Charles: Camilla 'could be Queen'
The Prince of Wales has indicated for the first time that the Duchess of Cornwall "could be" Queen if he is crowned King.
Charles revealed his thoughts about what title his wife could take during a interview due to be broadcast on the American network NBC in the early hours of Saturday.
The official position since the couple married in 2005 is that Camilla would have the title Princess Consort and not Queen.
But during the television discussion the Prince did not correct presenter Brian Williams from NBC's Dateline programme when he asked: "Does the Duchess of Cornwall become Queen of England, if and when you become the monarch?"
Hesitating as he spoke the prince replied: "That's well... we'll see won't we? That could be."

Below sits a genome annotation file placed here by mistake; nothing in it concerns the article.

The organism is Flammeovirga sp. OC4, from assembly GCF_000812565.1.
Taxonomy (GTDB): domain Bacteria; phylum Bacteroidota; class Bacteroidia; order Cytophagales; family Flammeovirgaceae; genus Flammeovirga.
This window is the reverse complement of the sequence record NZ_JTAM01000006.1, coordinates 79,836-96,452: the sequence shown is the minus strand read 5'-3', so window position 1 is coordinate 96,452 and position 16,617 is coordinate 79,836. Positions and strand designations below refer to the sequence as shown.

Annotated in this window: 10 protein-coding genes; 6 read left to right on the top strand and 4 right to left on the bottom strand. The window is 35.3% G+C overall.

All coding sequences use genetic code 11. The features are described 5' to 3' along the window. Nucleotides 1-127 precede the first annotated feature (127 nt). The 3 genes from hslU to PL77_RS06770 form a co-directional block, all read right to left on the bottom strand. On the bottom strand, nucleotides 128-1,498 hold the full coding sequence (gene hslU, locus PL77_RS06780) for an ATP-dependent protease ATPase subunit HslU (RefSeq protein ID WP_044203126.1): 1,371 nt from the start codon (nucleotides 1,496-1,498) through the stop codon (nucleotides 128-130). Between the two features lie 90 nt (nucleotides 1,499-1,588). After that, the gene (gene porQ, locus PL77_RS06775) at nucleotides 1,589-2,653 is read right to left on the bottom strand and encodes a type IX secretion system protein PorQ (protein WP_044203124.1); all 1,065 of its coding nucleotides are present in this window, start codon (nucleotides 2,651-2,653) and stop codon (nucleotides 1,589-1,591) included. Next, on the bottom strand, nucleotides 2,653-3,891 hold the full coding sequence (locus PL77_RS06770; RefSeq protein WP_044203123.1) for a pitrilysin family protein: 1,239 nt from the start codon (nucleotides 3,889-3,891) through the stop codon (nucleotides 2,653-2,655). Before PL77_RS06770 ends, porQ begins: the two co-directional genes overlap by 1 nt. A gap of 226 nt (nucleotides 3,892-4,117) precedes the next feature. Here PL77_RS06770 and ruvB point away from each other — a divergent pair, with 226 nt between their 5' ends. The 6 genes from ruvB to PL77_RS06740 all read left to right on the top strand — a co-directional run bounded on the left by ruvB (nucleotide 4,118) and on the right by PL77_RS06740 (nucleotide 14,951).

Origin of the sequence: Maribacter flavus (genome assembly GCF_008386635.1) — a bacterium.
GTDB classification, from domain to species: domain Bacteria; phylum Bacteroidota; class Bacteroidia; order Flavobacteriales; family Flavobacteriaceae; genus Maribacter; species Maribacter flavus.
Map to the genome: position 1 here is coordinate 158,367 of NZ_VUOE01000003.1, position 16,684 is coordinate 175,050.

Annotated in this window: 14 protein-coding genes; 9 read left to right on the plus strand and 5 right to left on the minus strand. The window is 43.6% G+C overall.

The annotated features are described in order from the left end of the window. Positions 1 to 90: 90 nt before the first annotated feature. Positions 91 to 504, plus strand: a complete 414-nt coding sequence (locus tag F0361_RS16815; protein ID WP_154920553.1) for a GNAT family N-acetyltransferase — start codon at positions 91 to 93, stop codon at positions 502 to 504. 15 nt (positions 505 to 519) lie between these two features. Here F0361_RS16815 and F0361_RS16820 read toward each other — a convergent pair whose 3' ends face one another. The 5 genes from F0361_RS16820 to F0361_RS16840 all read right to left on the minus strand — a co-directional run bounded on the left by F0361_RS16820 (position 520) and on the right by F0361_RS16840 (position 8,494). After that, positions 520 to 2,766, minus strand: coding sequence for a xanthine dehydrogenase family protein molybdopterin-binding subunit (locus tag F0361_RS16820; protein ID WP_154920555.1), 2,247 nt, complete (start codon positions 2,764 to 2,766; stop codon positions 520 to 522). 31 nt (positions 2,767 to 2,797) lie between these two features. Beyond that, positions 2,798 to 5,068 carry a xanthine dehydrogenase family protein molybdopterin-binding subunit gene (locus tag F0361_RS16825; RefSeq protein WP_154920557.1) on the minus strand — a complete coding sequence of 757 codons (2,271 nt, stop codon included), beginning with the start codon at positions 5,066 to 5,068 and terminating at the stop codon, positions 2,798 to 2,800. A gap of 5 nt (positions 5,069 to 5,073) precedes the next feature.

Women married to a monarch have historically been crowned Queen Consort, with the exception of Queen Mary II who, with her husband King William III, reigned as joint-sovereign from 1689 to 1694.
At the time of their marriage it was believed Camilla did not want to be styled Queen.
In 2005 the Government said that unless there was a change in the law the Duchess would automatically become Queen if Charles became King.
The Prince's legal advisers contended in the run-up to the wedding that convention, not legislation, governed whether the wife of the King was known as Queen.
But Charles' comments appear to indicate he would favour his wife taking the title Queen when he becomes King.